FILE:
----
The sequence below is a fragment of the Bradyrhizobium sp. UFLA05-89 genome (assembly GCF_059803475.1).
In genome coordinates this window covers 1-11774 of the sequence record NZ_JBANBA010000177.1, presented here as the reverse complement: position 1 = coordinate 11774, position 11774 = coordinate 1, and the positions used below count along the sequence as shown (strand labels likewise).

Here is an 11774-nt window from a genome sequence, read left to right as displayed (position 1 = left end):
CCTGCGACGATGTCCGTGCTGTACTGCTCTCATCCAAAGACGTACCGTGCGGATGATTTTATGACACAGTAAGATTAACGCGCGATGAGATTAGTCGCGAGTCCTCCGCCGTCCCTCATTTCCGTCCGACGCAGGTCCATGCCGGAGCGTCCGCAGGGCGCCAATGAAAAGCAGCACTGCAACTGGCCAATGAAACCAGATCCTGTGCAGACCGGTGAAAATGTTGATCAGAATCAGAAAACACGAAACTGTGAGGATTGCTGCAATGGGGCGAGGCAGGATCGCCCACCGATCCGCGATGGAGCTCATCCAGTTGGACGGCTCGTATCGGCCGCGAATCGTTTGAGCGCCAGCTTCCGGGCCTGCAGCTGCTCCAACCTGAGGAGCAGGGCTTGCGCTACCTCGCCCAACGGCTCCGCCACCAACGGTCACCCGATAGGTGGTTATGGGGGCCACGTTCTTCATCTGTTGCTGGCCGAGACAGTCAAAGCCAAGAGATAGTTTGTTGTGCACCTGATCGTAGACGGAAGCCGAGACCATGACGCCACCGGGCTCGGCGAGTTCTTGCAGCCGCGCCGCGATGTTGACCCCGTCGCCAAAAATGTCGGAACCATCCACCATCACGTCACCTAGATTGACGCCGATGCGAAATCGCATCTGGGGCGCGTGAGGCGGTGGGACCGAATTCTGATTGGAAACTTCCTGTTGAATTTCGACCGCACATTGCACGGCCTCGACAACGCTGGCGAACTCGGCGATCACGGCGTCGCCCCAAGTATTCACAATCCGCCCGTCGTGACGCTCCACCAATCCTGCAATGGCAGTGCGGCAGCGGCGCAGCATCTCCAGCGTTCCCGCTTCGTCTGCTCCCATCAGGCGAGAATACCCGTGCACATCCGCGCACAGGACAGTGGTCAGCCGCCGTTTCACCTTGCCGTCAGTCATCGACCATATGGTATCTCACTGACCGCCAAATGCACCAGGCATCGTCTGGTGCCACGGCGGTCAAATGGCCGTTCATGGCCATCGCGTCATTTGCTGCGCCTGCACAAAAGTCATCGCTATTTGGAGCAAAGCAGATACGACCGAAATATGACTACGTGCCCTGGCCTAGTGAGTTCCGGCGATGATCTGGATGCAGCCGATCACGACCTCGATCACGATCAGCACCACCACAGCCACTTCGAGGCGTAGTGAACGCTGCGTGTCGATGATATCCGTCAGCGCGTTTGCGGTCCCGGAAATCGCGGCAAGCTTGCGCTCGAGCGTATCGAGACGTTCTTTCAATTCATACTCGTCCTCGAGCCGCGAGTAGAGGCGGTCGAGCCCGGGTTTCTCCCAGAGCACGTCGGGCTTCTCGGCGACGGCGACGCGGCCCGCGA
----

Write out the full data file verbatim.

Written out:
The sequence below is a fragment of the Bradyrhizobium sp. UFLA05-89 genome (assembly GCF_059803475.1).
In genome coordinates this window covers 1-11774 of the sequence record NZ_JBANBA010000177.1, presented here as the reverse complement: position 1 = coordinate 11774, position 11774 = coordinate 1, and the positions used below count along the sequence as shown (strand labels likewise).

Here is an 11774-nt window from a genome sequence, read left to right as displayed (position 1 = left end):
CCTGCGACGATGTCCGTGCTGTACTGCTCTCATCCAAAGACGTACCGTGCGGATGATTTTATGACACAGTAAGATTAACGCGCGATGAGATTAGTCGCGAGTCCTCCGCCGTCCCTCATTTCCGTCCGACGCAGGTCCATGCCGGAGCGTCCGCAGGGCGCCAATGAAAAGCAGCACTGCAACTGGCCAATGAAACCAGATCCTGTGCAGACCGGTGAAAATGTTGATCAGAATCAGAAAACACGAAACTGTGAGGATTGCTGCAATGGGGCGAGGCAGGATCGCCCACCGATCCGCGATGGAGCTCATCCAGTTGGACGGCTCGTATCGGCCGCGAATCGTTTGAGCGCCAGCTTCCGGGCCTGCAGCTGCTCCAACCTGAGGAGCAGGGCTTGCGCTACCTCGCCCAACGGCTCCGCCACCAACGGTCACCCGATAGGTGGTTATGGGGGCCACGTTCTTCATCTGTTGCTGGCCGAGACAGTCAAAGCCAAGAGATAGTTTGTTGTGCACCTGATCGTAGACGGAAGCCGAGACCATGACGCCACCGGGCTCGGCGAGTTCTTGCAGCCGCGCCGCGATGTTGACCCCGTCGCCAAAAATGTCGGAACCATCCACCATCACGTCACCTAGATTGACGCCGATGCGAAATCGCATCTGGGGCGCGTGAGGCGGTGGGACCGAATTCTGATTGGAAACTTCCTGTTGAATTTCGACCGCACATTGCACGGCCTCGACAACGCTGGCGAACTCGGCGATCACGGCGTCGCCCCAAGTATTCACAATCCGCCCGTCGTGACGCTCCACCAATCCTGCAATGGCAGTGCGGCAGCGGCGCAGCATCTCCAGCGTTCCCGCTTCGTCTGCTCCCATCAGGCGAGAATACCCGTGCACATCCGCGCACAGGACAGTGGTCAGCCGCCGTTTCACCTTGCCGTCAGTCATCGACCATATGGTATCTCACTGACCGCCAAATGCACCAGGCATCGTCTGGTGCCACGGCGGTCAAATGGCCGTTCATGGCCATCGCGTCATTTGCTGCGCCTGCACAAAAGTCATCGCTATTTGGAGCAAAGCAGATACGACCGAAATATGACTACGTGCCCTGGCCTAGTGAGTTCCGGCGATGATCTGGATGCAGCCGATCACGACCTCGATCACGATCAGCACCACCACAGCCACTTCGAGGCGTAGTGAACGCTGCGTGTCGATGATATCCGTCAGCGCGTTTGCGGTCCCGGAAATCGCGGCAAGCTTGCGCTCGAGCGTATCGAGACGTTCTTTCAATTCATACTCGTCCTCGAGCCGCGAGTAGAGGCGGTCGAGCCCGGGTTTCTCCCAGAGCACGTCGGGCTTCTCGGCGACGGCGACGCGGCCCGCGA